Deep Concerns

Interest around AI has been re-ignited by the controversy at the Sony Photography Awards. Some weeks back Artist Boris Eldagsen won in the Creative category for an image called “PSEUDOMNESIA | The Electrician. It’s a mesmerising portrait of two women from the 1940s. It’s AI generated. Eldagsen refused the award; he’s point about telling the difference between AI and in Camera photos had been made. The jury selecting the image weren’t aware.

AI has its benefits. Indeed we’re using it for two major international projects of significance. Think how in docudramas, or films in which are based on a true story where the creative license to include footage (which likely never happened) is accepted. Could the same be applied to photojournalism stories ( based on a true story).

You may protest. Twenty years on it may be a moot point, just as it became acceptable to be “creative” in filmed documentary

Who hasn’t seen AIs re-imagineering of scenes that ask questions of professions like the fashion and cinema industry. Cue Nigerian filmmaker and artist Malik Afegbua’s enchanting images, “Elder Series” — how art could catalyse life. And the Coronation images in the Metro of the #Royal family as produced by #Midjourney.

Afegbua is an artist, a next generation one too in recognising how AI (#midjourney) could be used so creatively and forcefully. On his heels are hordes of non experts and artists who understand how Midjourney’s blending images function work to produce templates for such images. Are you being taught this at Uni or College? That’s one of several debates to be had.

Leaps in technology are ever occurring and they reshape both work and workflows, and also industry. Think of the TV industry without Youtube or online video. Yes there was a time 25 years ago when Compuserve and AOL reigned and video online? What’s that?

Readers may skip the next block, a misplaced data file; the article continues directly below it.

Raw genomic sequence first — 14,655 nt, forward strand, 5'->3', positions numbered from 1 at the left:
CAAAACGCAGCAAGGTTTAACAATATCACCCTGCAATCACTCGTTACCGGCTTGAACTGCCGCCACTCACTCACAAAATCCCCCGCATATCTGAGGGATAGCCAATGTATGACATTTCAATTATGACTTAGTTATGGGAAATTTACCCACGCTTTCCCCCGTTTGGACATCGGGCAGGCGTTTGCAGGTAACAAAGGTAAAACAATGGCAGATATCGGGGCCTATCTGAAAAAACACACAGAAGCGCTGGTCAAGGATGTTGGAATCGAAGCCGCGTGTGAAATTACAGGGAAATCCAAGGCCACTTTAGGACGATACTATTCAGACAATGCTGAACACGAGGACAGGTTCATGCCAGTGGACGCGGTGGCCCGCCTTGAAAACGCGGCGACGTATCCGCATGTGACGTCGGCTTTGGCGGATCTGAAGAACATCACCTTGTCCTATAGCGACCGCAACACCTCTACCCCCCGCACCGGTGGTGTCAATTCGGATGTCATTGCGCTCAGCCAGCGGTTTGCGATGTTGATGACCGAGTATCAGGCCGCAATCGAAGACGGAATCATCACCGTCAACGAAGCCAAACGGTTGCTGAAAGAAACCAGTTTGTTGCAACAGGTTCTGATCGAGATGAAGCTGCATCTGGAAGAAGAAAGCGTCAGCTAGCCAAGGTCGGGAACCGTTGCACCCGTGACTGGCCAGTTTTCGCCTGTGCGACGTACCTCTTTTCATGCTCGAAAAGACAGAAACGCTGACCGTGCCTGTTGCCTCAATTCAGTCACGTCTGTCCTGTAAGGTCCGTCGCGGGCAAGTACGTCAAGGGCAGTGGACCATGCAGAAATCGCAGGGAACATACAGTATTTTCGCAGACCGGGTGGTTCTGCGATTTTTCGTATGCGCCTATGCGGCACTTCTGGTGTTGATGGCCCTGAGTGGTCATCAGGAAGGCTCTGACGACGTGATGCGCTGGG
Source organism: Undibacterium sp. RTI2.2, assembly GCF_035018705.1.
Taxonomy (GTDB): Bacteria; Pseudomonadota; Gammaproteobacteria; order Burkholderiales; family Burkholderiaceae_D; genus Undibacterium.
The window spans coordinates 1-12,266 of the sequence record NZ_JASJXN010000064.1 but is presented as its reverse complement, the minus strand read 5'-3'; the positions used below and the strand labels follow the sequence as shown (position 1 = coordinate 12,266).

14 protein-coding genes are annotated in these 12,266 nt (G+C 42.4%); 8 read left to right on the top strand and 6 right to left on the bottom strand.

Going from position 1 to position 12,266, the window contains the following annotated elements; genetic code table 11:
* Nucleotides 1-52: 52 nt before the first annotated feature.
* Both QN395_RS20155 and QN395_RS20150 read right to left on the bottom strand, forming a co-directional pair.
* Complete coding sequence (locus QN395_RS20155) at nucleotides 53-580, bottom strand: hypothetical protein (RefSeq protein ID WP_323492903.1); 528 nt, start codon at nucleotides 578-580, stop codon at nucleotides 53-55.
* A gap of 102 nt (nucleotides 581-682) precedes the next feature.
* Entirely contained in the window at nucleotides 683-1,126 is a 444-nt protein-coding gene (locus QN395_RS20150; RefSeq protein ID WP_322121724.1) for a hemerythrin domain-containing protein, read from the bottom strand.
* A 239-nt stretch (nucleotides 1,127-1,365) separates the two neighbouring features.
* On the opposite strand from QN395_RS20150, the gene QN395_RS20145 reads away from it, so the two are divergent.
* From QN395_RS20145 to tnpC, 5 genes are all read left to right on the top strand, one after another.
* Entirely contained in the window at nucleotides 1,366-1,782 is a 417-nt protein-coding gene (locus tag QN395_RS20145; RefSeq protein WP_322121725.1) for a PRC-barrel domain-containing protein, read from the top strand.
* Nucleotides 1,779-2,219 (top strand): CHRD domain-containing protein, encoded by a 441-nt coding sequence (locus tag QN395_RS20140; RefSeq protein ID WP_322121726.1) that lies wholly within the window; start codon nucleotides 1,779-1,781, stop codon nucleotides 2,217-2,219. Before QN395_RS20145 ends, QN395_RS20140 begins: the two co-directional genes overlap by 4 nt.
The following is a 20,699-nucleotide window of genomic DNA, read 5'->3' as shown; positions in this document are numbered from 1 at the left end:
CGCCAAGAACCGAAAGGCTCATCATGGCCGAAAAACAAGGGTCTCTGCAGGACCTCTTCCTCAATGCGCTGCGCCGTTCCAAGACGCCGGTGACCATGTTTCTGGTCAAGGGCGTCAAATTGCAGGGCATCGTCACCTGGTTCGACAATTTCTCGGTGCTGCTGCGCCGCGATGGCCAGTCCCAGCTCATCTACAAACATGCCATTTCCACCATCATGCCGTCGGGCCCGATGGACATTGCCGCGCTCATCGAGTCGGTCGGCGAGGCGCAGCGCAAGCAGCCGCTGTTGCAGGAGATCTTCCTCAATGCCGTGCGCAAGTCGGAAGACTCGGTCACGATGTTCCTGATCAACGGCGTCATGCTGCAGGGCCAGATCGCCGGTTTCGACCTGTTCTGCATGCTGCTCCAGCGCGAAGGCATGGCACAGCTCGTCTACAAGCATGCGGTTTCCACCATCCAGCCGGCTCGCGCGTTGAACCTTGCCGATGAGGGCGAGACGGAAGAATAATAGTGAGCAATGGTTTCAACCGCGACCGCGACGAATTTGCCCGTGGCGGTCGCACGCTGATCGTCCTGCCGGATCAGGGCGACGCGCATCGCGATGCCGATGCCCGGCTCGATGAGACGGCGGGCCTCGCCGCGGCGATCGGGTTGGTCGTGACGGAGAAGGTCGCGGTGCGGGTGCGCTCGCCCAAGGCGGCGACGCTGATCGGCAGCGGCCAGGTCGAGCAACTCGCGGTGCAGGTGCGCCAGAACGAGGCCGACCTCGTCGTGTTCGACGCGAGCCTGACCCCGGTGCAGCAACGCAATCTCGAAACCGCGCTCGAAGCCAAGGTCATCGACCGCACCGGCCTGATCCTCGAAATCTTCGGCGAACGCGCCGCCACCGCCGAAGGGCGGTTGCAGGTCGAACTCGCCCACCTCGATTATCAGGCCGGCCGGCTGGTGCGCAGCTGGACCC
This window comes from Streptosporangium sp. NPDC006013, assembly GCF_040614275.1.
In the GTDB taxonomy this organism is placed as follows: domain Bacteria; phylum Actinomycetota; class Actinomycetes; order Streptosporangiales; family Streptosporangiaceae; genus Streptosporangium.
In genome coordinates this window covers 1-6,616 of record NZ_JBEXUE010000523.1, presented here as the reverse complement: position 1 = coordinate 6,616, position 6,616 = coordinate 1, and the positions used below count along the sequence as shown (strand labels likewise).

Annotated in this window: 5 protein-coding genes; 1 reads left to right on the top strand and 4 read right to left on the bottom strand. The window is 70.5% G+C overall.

AI’s impact appears as one of those quantum leaps in the continuum of #innovation. You don’t need to know anything technical around photoshop to create craft skill images. Hence there are concerns, but this is not so much about the tech per se, but the social implementation and who benefits.

What if you allow free market forces to do what they do. Will it come as any surprise how the world of the Mandalorian will soon materialise. Bots doing everything and anything, and the jobs we thought AI couldn’t.

You’ve heard about the AI that generated a track that “sounds” like Jay-Z

The requirement for a regulatory framework seems a distant measure when viewing AI across different territories, but it just may be needed.

So back to the image in South Africa. Yes it’s real but the ability to modify an existing photo that expresses a nuanced different point is now a reality. And here’s the audio of my reporting into the Caribbean Service of the World Service. Yet that too could be AI generated.

So yes a concerted inclusive debate with some guidelines and frameworks may be required. A decade in it may be too late. As I was wrapping up this piece I got an email from a company that says it’s built software that will detect AI generated images. I’ll post on that soon.

BBC Article here



Dr David Dunkley Gyimah

Creative Technologist & Associate Professor. International Award Winner Cinema journalist. Ex BBC/C4News. Apple profiled Top Writer,